Already closed | 1h 10m | Midtown E

Vivian's Music, 1969

From 7 member  reviews
Members say: Relevant, Great acting, Great writing, Absorbing, Must see

About the show

Inspired by real events, this fantasia for two actors imagines life of the unknown 14-year-old black girl whose death at the hands of a white cop that ignited one of the worst race riots in American history. More…

In 1969, in a segregated city in the American Midwest bursting with racial tension, 14 year-old Vivian was shot by a white cop, sparking a brutal race riot. No one knew anything about her: just her name, her age, and how she died. "Vivian's Music, 1969" imagines Vivian a life, a family, a love of music, and a reason to live; the jazz legend who's back in the neighborhood might be her real father. Can they find each other before the city explodes?

November 23rd, 2018
“A two-hander that tells a compelling story about the struggle of African Americans living in the segregated Midwest in the late '60's...King as Vivian and Jordan as Luigi master their respective roles...The two actors' performances couldn't be better...’Vivian's Music 1969’ is depicts moments th...
read more
November 21st, 2018
“The play's last five minutes, when Bauer tries to bring it all together, aren't as believable as everything that has come before. But both Vivian and Luigi cast a spell....The handling of the actors -- new faces both, and well worth seeking out in the future -- by the director, Kadigan, is exemp...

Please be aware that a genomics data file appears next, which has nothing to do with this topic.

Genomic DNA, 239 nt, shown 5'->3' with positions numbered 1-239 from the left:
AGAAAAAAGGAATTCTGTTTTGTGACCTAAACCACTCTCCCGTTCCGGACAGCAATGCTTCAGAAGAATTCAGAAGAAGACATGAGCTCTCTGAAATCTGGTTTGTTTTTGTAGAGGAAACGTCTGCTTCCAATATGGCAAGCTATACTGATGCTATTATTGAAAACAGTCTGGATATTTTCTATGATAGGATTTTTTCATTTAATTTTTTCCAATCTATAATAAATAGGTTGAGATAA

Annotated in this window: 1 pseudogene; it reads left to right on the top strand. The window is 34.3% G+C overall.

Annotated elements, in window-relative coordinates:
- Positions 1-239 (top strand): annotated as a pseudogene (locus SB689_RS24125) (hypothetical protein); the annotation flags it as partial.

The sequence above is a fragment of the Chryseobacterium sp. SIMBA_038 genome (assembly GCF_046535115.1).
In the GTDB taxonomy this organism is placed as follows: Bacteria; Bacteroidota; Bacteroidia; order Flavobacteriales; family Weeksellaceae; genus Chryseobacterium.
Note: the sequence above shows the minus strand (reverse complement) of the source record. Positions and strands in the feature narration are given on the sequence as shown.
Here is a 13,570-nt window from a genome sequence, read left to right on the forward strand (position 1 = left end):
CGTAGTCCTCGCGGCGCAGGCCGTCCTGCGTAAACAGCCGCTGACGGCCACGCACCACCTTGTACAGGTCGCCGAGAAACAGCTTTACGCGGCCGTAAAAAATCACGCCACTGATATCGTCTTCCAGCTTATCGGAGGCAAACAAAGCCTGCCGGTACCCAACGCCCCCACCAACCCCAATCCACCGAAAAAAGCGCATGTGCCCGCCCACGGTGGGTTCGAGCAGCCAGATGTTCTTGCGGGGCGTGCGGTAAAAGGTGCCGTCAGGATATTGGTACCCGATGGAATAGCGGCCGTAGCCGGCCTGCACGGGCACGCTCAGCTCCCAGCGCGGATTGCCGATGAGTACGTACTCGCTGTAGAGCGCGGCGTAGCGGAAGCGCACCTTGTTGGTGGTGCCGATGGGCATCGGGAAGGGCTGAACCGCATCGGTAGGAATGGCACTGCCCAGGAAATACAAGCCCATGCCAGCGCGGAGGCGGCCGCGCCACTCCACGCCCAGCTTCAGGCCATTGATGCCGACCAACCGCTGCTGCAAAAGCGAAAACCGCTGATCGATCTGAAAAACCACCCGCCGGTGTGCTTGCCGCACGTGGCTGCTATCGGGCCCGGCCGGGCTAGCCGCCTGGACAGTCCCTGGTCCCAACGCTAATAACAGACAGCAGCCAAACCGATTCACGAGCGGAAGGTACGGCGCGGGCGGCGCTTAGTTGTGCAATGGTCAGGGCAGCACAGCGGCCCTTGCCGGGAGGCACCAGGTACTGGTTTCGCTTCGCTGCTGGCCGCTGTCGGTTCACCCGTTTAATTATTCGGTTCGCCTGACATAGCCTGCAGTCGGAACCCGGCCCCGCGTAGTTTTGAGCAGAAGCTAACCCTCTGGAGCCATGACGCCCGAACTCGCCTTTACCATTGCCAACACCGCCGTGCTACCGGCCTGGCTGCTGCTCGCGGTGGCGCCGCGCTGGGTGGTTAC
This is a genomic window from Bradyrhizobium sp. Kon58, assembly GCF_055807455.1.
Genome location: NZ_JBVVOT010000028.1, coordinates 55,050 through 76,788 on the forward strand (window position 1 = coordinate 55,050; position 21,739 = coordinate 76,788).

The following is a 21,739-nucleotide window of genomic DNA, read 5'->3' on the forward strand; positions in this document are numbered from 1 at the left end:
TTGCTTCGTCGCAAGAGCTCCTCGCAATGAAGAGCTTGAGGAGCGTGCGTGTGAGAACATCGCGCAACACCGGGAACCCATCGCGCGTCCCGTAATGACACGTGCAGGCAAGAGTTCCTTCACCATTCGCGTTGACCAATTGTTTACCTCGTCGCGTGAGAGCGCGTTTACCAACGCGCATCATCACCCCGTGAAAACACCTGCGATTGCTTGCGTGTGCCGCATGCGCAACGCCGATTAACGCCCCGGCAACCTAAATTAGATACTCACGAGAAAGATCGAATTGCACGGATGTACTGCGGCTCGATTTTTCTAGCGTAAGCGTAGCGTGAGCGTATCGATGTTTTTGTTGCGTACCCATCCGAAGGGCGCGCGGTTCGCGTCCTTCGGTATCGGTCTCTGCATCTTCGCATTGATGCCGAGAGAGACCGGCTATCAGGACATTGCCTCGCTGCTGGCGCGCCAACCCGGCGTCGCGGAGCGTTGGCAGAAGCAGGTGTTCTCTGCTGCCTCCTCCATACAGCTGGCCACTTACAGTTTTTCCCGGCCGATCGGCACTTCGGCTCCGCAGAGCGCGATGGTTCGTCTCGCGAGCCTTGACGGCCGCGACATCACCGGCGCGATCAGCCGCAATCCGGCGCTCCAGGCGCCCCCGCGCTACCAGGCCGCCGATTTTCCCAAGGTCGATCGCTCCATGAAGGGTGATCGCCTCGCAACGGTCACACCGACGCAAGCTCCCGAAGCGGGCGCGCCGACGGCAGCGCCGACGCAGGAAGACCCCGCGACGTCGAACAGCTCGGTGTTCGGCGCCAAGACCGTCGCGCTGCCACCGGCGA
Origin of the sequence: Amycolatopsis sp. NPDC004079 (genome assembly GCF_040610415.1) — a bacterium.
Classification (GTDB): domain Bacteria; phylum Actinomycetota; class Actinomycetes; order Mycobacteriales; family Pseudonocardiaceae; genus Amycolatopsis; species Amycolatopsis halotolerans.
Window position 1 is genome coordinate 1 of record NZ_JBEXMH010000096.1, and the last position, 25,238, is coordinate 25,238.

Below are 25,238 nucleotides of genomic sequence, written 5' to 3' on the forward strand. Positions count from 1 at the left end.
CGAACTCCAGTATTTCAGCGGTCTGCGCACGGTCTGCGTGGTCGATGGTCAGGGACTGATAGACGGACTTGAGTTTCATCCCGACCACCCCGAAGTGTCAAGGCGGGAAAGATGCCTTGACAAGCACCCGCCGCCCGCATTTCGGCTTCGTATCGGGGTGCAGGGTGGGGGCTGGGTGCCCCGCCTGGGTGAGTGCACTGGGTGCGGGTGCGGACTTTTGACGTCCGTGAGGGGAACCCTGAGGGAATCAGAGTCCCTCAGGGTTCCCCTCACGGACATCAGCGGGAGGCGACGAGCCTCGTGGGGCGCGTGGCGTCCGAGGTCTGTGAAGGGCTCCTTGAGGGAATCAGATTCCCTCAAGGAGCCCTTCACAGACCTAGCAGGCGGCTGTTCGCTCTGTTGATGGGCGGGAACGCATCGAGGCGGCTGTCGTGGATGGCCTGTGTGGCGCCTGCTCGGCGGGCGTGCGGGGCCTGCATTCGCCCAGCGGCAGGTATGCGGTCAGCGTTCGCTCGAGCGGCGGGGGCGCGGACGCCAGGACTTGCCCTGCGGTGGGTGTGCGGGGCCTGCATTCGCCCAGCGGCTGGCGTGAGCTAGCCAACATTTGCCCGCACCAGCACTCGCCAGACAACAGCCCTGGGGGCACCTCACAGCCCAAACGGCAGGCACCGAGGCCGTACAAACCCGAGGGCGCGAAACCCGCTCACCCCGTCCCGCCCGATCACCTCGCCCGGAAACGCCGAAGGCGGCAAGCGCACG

read more
November 20th, 2018
“The monologues and the impressions start out somewhat driftlessly, but Bauer’s writing, and the two central performances, quickly tighten and strengthen...Bauer sometimes also misses out on seizing the opportunities for richer nuance in making these figures’ monologuing voices sharper...Still, e...
read more
November 26th, 2018
"The monologues wander pleasantly, seeming aimless at first, but soon the pieces for the devastating conclusion are all aligned. Although some of the writing is too broad, flirting with clichés, and some of the themes are clumsily telegraphed or treated without enough complexity, both actors over...
read more

Related content

Cast & Creatives (5)